You often see shore cords in the water for a few feet between the pedestal and the boat. Sometimes it is difficult to keep them clear depending on tides and boat motion, etc.
I never thought of this as a problem because of the thick covering on the cable. Of course, it might be wet or slimy when retrieved, but I always use a microfiber cloth as the Glendinning retrieved it.
I just saw something from the manufacturer of a product called Cable Boom that said this is a problem because it will generate galvanic corrosion. What do you think?
Keeping shore power cords out of the water isn’t a bad idea, and if the cord was damaged it could result in an electrocution scenario or a fire. Thus, while the shore power cable boom device may be genuinely useful for keeping a shore power cable out of harm’s way, a worthy effort, one thing it won’t prevent is galvanic corrosion.
Shore power, and AC electricity specifically, does not cause corrosion, period. And, if it did, it would be stray current rather than galvanic corrosion. The latter is the result of dissimilar metals immersed in an electrolyte, not current leaking into water. Stray current corrosion occurs when DC current “leaks” into the water in which the vessel floats, it attacks underwater metals rapidly, often causing severe damage very quickly, it can even result in flooding and sinking when through hull fittings are involved.
Assuming AC power could cause corrosion, for any type of corrosion to occur, shore power cable conductors would have to be in contact with the water, and if any of the cable’s conductors are in contact with the water, there are bigger problems afoot. The jacket should be sealed and watertight.
Having said that, plugging into shore power can, via the green grounding wire, induce galvanic corrosion, however, that has nothing to do with the cord being submerged.
I would like your thoughts on a subject that seems to have no real answer from the manufactures.
You’re a well-traveled boating person and have experienced various boat hulls in your tenure in the marine industry. Would you mind sharing your thoughts on the old debate between ‘ mono hulls vs. catamaran hulls ‘. Is cost the driving factor in the choice between the two? For my retirement I have been looking at the 26 ft. to 32 ft. length boats, as a fair weather coastal cruiser between the USA and the islands of the Bahamas.
Power catamarans have steadily grown in popularity and with good reason; they are stable, comfortable and uncharacteristically spacious for their length. Generally speaking, they also tend to be more fuel efficient than similar size and speed mono-hull vessels. Up to a point, they pierce through rather than ride over waves, affording them an exceptionally smooth ride in choppy conditions. Once the waves progress beyond a given point, however, where they begin to make contact with the center span, that advantage diminishes.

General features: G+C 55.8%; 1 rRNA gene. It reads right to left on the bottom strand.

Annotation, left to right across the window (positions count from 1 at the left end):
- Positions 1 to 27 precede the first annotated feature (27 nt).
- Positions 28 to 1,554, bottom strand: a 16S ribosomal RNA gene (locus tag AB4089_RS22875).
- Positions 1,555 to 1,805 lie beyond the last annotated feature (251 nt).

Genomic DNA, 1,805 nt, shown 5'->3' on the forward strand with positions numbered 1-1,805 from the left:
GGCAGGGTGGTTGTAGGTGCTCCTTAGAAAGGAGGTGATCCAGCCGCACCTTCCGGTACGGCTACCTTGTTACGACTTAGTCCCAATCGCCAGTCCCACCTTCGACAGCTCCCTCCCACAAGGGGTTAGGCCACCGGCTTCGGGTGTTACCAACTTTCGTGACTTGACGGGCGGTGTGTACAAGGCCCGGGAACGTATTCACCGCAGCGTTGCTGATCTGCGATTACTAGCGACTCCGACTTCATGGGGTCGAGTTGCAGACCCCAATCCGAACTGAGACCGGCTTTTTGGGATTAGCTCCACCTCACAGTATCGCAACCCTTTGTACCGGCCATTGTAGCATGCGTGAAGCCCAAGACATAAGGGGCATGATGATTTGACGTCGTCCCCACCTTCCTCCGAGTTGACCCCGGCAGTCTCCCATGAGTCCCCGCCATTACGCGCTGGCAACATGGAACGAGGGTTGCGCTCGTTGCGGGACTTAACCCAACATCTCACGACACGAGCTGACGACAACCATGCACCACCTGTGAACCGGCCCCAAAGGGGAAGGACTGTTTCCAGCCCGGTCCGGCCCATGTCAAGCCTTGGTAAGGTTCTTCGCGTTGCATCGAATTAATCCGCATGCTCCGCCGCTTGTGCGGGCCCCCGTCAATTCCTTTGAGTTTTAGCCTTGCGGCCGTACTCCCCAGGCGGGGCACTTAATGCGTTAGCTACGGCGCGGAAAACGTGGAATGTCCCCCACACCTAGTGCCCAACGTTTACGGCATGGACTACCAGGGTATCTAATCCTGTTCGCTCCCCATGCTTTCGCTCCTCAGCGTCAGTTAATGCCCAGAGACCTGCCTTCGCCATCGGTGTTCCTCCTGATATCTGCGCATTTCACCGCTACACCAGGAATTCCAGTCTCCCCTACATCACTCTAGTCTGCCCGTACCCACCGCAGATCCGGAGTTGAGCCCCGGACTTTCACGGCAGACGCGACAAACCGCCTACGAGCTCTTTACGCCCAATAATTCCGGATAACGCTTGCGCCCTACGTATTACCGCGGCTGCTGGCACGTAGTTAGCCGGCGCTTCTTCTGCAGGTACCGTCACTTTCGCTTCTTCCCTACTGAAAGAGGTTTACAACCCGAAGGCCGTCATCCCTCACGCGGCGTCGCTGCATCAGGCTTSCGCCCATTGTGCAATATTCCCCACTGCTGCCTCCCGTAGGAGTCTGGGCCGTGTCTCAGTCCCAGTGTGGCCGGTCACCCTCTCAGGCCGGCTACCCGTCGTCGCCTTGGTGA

The primary drawbacks to power catamarans are imparted by their wide beam, where dockage, and haul out capabilities are concerned. While a given travel lift may be able to easily handle the weight of a catamaran, its beam is sometimes too great. Additionally, depending on the design, access to engines can be challenging.
Before moving ahead with an acquisition, I strongly recommend you speak with two or three owners who have operated cats, in the location and manner in which you intend to operate yours. Ideally, you’d speak with folks who own cats from the same manufacturer from whom you intend to purchase yours.
I have enjoyed your articles and courses for years. Recently when starting my Lugger main diesel the oil pressure reads at the top of the gauge and comes down to normal as the engine warms up. The engine otherwise runs fine and I have changed the oil filter with no improvement. I have heard plenty about low oil pressure- but high!
“Abigail”, GB 36 Europa.
You are right to be concerned about oil pressure; every operator of every engine should be so diligent. However, in this case I don’t believe you have anything to be concerned about. You said “recently” implying something has changed. If so, that is always cause for investigation if not concern. I assume you haven’t changed the weight of oil being used, or the brand of oil filter.
Initially high oil pressure is common when oil is comparatively cold and thus more viscous. It’s not unusual to encounter 100 psi at start up, especially in cooler climates. Provided the oil pressure falls to a “normal” level, somewhere between 30 and 60 psi, there would appear to be no issues.
Having said all this, it is important to ensure the correct grade and weight of oil is used, it should comply with the engine manufacturer’s requirements, as well as making sure the filter is either a factory OEM part, or a high quality equivalent. Using the wrong filter can create oil flow issues as well as abnormal or fluctuating pressure. If you suspected the gauge might be inaccurate, and this may be the case if a change has occurred in its behavior, you can easily and temporarily plumb a mechanical shop pressure gauge to the engine in place of the existing electric oil sender. These gauges are available at auto parts stores, purchasing and installing it yourself would probably be less costly than having a mechanic come to the boat to do this using his or her own gauge (and you wouldn’t get to keep the gauge in that case). Doing so would confirm the accuracy of your electric gauge, and confirm the oil pressure meets the engine manufacture’s requirements. Once again, if something has changed then it’s worthy of further investigation.
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